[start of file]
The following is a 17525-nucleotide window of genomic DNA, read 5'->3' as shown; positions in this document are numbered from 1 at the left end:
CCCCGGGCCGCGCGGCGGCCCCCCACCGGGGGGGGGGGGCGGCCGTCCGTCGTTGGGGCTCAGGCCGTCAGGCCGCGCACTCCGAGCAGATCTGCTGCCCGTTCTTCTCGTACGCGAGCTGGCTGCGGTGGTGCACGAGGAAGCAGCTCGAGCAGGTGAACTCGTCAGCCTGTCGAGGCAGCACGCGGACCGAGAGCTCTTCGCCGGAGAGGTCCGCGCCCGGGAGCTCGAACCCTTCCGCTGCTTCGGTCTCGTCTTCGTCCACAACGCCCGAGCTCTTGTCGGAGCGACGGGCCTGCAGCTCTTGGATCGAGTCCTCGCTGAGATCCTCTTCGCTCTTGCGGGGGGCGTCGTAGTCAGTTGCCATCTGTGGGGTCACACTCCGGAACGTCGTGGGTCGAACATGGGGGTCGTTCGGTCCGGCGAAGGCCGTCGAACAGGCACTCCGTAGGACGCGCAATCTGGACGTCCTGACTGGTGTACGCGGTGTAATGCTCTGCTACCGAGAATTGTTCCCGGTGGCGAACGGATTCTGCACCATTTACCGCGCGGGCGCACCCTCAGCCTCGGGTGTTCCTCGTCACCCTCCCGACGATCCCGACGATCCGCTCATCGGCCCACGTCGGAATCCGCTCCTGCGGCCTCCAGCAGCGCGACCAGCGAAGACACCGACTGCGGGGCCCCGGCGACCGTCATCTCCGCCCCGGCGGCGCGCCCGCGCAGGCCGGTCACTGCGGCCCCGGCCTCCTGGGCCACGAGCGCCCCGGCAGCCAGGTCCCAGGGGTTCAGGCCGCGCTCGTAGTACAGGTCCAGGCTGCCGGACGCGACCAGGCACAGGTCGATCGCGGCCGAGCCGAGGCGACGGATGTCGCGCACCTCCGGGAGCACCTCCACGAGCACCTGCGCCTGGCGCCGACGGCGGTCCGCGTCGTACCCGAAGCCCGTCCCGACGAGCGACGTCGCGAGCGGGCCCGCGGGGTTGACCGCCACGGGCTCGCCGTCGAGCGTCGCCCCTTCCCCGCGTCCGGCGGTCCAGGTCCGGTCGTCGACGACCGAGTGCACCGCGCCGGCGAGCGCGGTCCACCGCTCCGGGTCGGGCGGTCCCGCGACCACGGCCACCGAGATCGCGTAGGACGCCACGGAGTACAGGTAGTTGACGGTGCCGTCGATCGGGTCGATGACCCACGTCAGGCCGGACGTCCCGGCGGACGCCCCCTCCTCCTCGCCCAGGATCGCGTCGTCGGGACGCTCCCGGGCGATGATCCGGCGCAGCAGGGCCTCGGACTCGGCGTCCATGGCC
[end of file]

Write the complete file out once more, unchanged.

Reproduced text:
The following is a 17525-nucleotide window of genomic DNA, read 5'->3' as shown; positions in this document are numbered from 1 at the left end:
CCCCGGGCCGCGCGGCGGCCCCCCACCGGGGGGGGGGGGCGGCCGTCCGTCGTTGGGGCTCAGGCCGTCAGGCCGCGCACTCCGAGCAGATCTGCTGCCCGTTCTTCTCGTACGCGAGCTGGCTGCGGTGGTGCACGAGGAAGCAGCTCGAGCAGGTGAACTCGTCAGCCTGTCGAGGCAGCACGCGGACCGAGAGCTCTTCGCCGGAGAGGTCCGCGCCCGGGAGCTCGAACCCTTCCGCTGCTTCGGTCTCGTCTTCGTCCACAACGCCCGAGCTCTTGTCGGAGCGACGGGCCTGCAGCTCTTGGATCGAGTCCTCGCTGAGATCCTCTTCGCTCTTGCGGGGGGCGTCGTAGTCAGTTGCCATCTGTGGGGTCACACTCCGGAACGTCGTGGGTCGAACATGGGGGTCGTTCGGTCCGGCGAAGGCCGTCGAACAGGCACTCCGTAGGACGCGCAATCTGGACGTCCTGACTGGTGTACGCGGTGTAATGCTCTGCTACCGAGAATTGTTCCCGGTGGCGAACGGATTCTGCACCATTTACCGCGCGGGCGCACCCTCAGCCTCGGGTGTTCCTCGTCACCCTCCCGACGATCCCGACGATCCGCTCATCGGCCCACGTCGGAATCCGCTCCTGCGGCCTCCAGCAGCGCGACCAGCGAAGACACCGACTGCGGGGCCCCGGCGACCGTCATCTCCGCCCCGGCGGCGCGCCCGCGCAGGCCGGTCACTGCGGCCCCGGCCTCCTGGGCCACGAGCGCCCCGGCAGCCAGGTCCCAGGGGTTCAGGCCGCGCTCGTAGTACAGGTCCAGGCTGCCGGACGCGACCAGGCACAGGTCGATCGCGGCCGAGCCGAGGCGACGGATGTCGCGCACCTCCGGGAGCACCTCCACGAGCACCTGCGCCTGGCGCCGACGGCGGTCCGCGTCGTACCCGAAGCCCGTCCCGACGAGCGACGTCGCGAGCGGGCCCGCGGGGTTGACCGCCACGGGCTCGCCGTCGAGCGTCGCCCCTTCCCCGCGTCCGGCGGTCCAGGTCCGGTCGTCGACGACCGAGTGCACCGCGCCGGCGAGCGCGGTCCACCGCTCCGGGTCGGGCGGTCCCGCGACCACGGCCACCGAGATCGCGTAGGACGCCACGGAGTACAGGTAGTTGACGGTGCCGTCGATCGGGTCGATGACCCACGTCAGGCCGGACGTCCCGGCGGACGCCCCCTCCTCCTCGCCCAGGATCGCGTCGTCGGGACGCTCCCGGGCGATGATCCGGCGCAGCAGGGCCTCGGACTCGGCGTCCATGGCC